Angola: Does Recent Change Mean Economic Development?

Topics: Asset/portfolio management Petroleum economics/production forecasting
Source: Getty Images.
Luanda is the center of Angola’s burgeoning oil industry as well as its administrative capital.

If it is a truism that the nations of the developing world are engaged in the process of developing, it is also clear that, for a variety of reasons, not all nations experience the process at the same rate. In the case of Angola—the populous southern African republic described in some quarters as a dynamic, emerging powerhouse, and in ­others as a would-be success story stymied by cronyism—the oil industry waits to see whether the effect of recent political shifts will change the economic and social course that the nation has charted in its often-tumultuous 42 years of independence.

The waters off the nation’s Atlantic coast hold enormous exploration and production potential, a fact that has allowed Angola to compete with heavyweight Nigeria as the continent’s top oil producer, even surpassing the Federal Republic for several months in late 2016. After years of working to impress upon the rest of the world that it was prepared to take on a major role in the continent’s future, Angola joined the Organization of the Petroleum-­Exporting Countries (OPEC) in 2007. Its proven crude reserves stand at 9.5 billion barrels (at least 1–2 billion more barrels may also rest in its presalt blocks), with another 308 billion cubic meters of natural gas reserves. At its peak in early 2010, its crude oil production reached over 2 million B/D (as of June 2017, its production stood at 1.66 million B/D after the early-2017 OPEC effort to cut production, while crude oil exports reached 1.67 million B/D). Table 1 provides Angola’s oil production in recent years.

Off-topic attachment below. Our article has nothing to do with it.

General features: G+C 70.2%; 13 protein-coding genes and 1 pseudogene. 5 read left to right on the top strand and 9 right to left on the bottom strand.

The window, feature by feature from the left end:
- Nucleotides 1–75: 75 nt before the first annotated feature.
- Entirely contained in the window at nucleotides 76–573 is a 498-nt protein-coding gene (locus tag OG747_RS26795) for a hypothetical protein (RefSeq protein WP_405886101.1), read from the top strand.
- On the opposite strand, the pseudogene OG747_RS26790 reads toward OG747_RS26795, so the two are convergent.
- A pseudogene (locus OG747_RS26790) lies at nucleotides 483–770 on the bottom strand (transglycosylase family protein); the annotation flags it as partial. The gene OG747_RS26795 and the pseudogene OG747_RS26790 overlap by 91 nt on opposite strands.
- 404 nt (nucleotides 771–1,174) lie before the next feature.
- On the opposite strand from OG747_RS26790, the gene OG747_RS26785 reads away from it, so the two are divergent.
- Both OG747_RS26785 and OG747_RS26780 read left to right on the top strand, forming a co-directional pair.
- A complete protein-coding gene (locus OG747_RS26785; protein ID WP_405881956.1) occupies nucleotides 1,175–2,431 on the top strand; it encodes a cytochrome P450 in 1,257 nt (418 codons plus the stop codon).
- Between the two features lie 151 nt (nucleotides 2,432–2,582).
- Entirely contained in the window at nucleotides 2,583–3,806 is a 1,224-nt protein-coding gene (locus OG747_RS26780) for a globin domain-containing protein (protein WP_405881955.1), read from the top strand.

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Angola: Does Recent Change Mean Economic Development?

Chris Carpenter, JPT Technology Editor

01 October 2017

Volume: 69 | Issue: 10